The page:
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We May All Be Irish

March 15, 2010

Most of his waking hours my good friend Rabbi Yossi Liebowitz wears a yarmulke, the traditional Jewish skullcap. Several years ago, on Saint Patrick’s Day, I noticed that Yossi was wearing a green yarmulke.   

When I asked him about the apparent incongruity of a Jewish rabbi observing Saint Patrick’s Day, he explained that his wife gave him the Kelly green skullcap as a Saint Patty’s Day gift.

“My wife has some Irish ancestry,” he explained.

Irish and non-Irish alike celebrate Saint Patrick’s Day in America. Many people, regardless of ethnic background, wear green. If you don’t, you may get pinched!

The first Saint Patrick’s Day Parade in the colonies was organized by The Irish Society of Boston on March 17, 1737. Irish soldiers in the British Army held New York’s first Saint Patrick’s Day Parade on March 17, 1762.

General George Washington, who commanded soldiers of Irish descent in the Continental Army, allowed his troops a holiday on March 17 “as an act of solidarity with the Irish in their fight for independence.”  This event became known as The Saint Patrick’s Day Encampment of 1780.

Seattle paints the traffic stripe of their parade route green. Chicago dyes its river green. This tradition began in 1961 when city workers used dye to check for sewer discharges and decided to turn the river green for Saint Patrick’s Day. Indianapolis colors its main canal green, and Savannah its city fountains.

On Saint Patty’s Day, many folks will enjoy a meal of corned beef, cabbage, and Irish potatoes. Others will imbibe green beer and Irish whiskey until they see leprechauns. All of these customs celebrate the feast day of a Celtic Christian saint.

Saint Patrick, called the Apostle of Ireland, was born at Kilpatrick, in Scotland, in the year 387. 

As a boy of fourteen, he was enslaved and taken to Ireland to herd and tend sheep.  Ireland, at the time, was a land of Druids and pagans.  During those six years, Patrick learned the language and customs of the Irish.

Patrick’s captivity lasted until he was twenty. After having a dream in which he was told to leave Ireland, he escaped and traveled to the coast. He found a ship bound for Britain.  The sailors were reluctant to give him passage, but Patrick persuaded them.  Eventually, he was reunited with his family.

Sometime later, Patrick had another dream.  In it the people of Ireland were calling out to him, “We beg you to come and walk among us once more.” 

He began his studies for the priesthood. After he was ordained as a bishop, he was sent to take the Gospel to Ireland in 433.

Patrick began preaching and building churches across the Emerald Isle.  Kings, their families, and entire kingdoms converted to Christianity after hearing Patrick’s message.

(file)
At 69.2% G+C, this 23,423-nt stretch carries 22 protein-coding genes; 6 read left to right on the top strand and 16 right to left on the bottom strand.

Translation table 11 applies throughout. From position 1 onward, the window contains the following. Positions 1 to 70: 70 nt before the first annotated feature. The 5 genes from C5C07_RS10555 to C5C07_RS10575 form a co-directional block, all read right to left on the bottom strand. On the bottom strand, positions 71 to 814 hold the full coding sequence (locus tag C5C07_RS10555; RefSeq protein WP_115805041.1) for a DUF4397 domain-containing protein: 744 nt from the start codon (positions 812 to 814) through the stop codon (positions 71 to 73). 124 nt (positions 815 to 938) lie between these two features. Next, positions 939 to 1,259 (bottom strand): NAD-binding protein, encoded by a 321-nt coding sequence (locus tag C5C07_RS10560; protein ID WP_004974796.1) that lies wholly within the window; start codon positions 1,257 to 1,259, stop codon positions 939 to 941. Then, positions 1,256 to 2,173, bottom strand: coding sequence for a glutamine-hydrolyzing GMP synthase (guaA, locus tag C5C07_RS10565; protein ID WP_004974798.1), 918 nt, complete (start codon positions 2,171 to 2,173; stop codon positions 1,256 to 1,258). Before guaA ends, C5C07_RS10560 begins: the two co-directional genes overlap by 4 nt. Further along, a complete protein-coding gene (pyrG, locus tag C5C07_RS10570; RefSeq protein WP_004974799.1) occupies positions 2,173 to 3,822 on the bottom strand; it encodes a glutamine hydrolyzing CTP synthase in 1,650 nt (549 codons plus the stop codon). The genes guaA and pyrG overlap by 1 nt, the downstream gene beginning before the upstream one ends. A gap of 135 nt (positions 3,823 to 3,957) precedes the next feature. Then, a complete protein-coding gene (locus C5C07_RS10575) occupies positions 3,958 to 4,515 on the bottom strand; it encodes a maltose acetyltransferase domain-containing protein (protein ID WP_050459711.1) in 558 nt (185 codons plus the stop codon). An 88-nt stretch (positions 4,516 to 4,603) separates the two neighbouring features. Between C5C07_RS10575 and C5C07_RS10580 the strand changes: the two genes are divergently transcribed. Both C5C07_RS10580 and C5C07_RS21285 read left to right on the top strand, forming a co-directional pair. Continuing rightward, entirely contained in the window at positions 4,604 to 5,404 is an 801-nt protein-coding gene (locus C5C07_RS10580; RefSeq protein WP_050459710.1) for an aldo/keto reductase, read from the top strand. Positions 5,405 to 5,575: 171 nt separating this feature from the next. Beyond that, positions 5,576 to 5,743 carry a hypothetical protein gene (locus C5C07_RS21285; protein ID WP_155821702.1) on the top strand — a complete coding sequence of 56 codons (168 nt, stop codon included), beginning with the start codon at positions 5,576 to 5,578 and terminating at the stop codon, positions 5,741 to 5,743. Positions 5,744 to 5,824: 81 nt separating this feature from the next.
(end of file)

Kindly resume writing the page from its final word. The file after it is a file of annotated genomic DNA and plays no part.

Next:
He used the shamrock to explain the Doctrine of the Trinity.  The clover has been associated with him and with the Irish ever since.  Patrick traveled and served throughout Ireland for 40 years.  He was humble, pious, and gentle. 

Patrick died in Ireland, March 17, 461. Along with Saint Nicholas and Saint Valentine, Saint Patrick enjoys widespread popularity. On his feast day, March 17, almost everyone claims to be Irish.

Andrew Neely, a regular customer at the lumberyard, was a carpenter, a handyman, and a jack-of-all-trades. His specialty was installing and cleaning septic tanks. He was African-American. My grandfather liked Andrew, but having a black person who shared his last name was bewildering to Pappy. A son of the rural South born in 1889, Pappy just could not understand.

Pappy tried to explain Andrew’s name, “Neelys never did own slaves. You took your name off my lumberyard!”

Andrew got his name from his own daddy and his own granddaddy, the same way Pappy got his. And Pappy was mistaken. There were Neelys who owned slaves in South Carolina and in Pappy’s home state of Tennessee.

Our Neely roots can be traced back to Northern Ireland after the Scottish Plantation. The tradition is that three Neely brothers immigrated to this country from Ireland, as did many other Scots-Irish families.

The connection between black and white Neelys goes deeper than slave and slave owner relationships of the past. After the Civil War, there was a white Neely man in middle Tennessee who married a black woman. Racist threats forced them to leave Davidson County. They moved to Jackson, Mississippi, from the frying pan to the fire. The interracial Neely couple had six children.

After the wife’s death, he moved to Memphis with his children. There he married a white woman and had another family of six children by her. His twelve children, both black and white, siblings and half-siblings, grew up and had families of their own.

Several years ago, my brother Bill traveled through Memphis. He visited Neely’s Bar-B-Que, and met the owner, Pat Neely. Pat and his wife Gina have their own Food Channel television show “Down Home with The Neelys.”  Pat and Gina have also written several cookbooks.

Bill and Pat discussed their mutual connection to middle Tennessee and concluded that our families are related.

As Bill was leaving the establishment having enjoyed a good meal of short ribs, Pat and Bill shook hands. The Neely men, distant cousins, one black and one white, wished each other well.

Pat said to Bill, “You know we’re Irish.”

Kirk H. Neely
© March 2010
 
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